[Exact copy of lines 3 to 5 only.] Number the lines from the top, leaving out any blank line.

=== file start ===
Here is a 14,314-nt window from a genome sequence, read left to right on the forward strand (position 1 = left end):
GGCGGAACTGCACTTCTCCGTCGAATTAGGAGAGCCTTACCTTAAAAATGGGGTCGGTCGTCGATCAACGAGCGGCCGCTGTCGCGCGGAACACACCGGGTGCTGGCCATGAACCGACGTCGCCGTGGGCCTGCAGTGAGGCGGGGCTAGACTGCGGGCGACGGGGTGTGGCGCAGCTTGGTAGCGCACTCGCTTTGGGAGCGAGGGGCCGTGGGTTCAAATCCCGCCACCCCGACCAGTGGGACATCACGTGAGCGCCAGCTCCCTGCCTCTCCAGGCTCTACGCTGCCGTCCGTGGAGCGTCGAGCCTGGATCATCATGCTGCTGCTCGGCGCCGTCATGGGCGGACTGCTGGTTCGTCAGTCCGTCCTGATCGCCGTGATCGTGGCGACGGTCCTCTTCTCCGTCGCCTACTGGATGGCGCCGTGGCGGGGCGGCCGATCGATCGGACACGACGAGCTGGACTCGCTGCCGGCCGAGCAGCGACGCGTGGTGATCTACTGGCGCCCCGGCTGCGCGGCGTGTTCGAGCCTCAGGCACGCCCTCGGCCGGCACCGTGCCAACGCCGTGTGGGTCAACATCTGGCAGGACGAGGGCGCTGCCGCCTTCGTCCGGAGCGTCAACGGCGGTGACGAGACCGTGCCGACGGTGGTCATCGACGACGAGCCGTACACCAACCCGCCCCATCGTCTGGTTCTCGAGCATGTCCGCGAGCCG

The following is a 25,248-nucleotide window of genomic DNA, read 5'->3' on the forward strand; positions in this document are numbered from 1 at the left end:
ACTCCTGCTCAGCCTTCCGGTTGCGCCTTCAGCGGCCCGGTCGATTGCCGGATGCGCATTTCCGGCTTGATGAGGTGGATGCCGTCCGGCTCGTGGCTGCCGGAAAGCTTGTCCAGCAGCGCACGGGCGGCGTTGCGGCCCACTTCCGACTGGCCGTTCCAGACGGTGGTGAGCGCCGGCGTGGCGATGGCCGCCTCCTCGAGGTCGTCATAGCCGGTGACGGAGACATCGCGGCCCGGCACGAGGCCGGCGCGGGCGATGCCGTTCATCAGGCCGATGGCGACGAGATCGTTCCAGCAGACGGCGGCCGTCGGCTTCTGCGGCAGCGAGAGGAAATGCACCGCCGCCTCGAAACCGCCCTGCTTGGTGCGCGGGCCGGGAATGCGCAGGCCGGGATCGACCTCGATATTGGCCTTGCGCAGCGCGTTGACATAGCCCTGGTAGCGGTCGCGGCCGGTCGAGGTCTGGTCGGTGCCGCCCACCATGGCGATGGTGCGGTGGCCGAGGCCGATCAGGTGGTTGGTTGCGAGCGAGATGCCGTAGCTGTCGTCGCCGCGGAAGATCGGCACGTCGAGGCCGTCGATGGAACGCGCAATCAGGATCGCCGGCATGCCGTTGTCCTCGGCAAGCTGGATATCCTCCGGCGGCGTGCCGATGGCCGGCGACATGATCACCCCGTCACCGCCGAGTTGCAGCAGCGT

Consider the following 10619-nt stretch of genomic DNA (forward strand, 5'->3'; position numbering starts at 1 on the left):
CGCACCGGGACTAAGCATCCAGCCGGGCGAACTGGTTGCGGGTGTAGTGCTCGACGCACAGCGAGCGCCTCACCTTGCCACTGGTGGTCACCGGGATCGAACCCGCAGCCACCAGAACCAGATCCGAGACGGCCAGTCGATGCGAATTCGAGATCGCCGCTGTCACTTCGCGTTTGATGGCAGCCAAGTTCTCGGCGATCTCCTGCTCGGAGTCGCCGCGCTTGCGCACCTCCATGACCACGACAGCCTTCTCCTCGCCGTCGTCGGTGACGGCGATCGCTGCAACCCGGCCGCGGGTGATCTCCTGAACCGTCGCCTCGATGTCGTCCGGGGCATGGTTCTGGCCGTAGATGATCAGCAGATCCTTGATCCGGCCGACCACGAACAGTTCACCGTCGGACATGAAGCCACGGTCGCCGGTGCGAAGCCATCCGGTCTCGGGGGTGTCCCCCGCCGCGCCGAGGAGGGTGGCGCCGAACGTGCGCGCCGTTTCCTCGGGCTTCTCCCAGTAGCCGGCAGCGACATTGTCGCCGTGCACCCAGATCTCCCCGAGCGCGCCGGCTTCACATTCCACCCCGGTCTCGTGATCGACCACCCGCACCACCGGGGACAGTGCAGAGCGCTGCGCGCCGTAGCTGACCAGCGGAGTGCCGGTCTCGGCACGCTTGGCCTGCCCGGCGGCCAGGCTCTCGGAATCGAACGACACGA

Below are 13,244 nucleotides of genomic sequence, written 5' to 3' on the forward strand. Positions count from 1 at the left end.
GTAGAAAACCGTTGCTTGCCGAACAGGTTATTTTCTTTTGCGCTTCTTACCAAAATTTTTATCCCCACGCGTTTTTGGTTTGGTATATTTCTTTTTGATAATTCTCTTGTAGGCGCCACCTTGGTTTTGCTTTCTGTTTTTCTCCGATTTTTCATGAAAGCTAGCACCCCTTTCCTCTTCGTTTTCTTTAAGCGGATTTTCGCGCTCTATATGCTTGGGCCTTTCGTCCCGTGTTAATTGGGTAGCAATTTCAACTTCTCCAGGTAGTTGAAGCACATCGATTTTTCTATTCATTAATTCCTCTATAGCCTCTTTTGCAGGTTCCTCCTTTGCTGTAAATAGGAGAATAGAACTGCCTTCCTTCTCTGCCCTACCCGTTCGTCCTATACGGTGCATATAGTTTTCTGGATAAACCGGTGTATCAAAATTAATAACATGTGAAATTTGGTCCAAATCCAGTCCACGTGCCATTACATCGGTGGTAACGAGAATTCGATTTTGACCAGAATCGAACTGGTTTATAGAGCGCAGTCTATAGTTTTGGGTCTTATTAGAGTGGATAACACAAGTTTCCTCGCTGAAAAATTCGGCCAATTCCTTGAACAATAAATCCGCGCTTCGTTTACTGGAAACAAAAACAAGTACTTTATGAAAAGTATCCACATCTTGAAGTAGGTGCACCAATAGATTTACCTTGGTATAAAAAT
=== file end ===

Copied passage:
The following is a 25,248-nucleotide window of genomic DNA, read 5'->3' on the forward strand; positions in this document are numbered from 1 at the left end:
ACTCCTGCTCAGCCTTCCGGTTGCGCCTTCAGCGGCCCGGTCGATTGCCGGATGCGCATTTCCGGCTTGATGAGGTGGATGCCGTCCGGCTCGTGGCTGCCGGAAAGCTTGTCCAGCAGCGCACGGGCGGCGTTGCGGCCCACTTCCGACTGGCCGTTCCAGACGGTGGTGAGCGCCGGCGTGGCGATGGCCGCCTCCTCGAGGTCGTCATAGCCGGTGACGGAGACATCGCGGCCCGGCACGAGGCCGGCGCGGGCGATGCCGTTCATCAGGCCGATGGCGACGAGATCGTTCCAGCAGACGGCGGCCGTCGGCTTCTGCGGCAGCGAGAGGAAATGCACCGCCGCCTCGAAACCGCCCTGCTTGGTGCGCGGGCCGGGAATGCGCAGGCCGGGATCGACCTCGATATTGGCCTTGCGCAGCGCGTTGACATAGCCCTGGTAGCGGTCGCGGCCGGTCGAGGTCTGGTCGGTGCCGCCCACCATGGCGATGGTGCGGTGGCCGAGGCCGATCAGGTGGTTGGTTGCGAGCGAGATGCCGTAGCTGTCGTCGCCGCGGAAGATCGGCACGTCGAGGCCGTCGATGGAACGCGCAATCAGGATCGCCGGCATGCCGTTGTCCTCGGCAAGCTGGATATCCTCCGGCGGCGTGCCGATGGCCGGCGACATGATCACCCCGTCACCGCCGAGTTGCAGCAGCGT

Consider the following 10619-nt stretch of genomic DNA (forward strand, 5'->3'; position numbering starts at 1 on the left):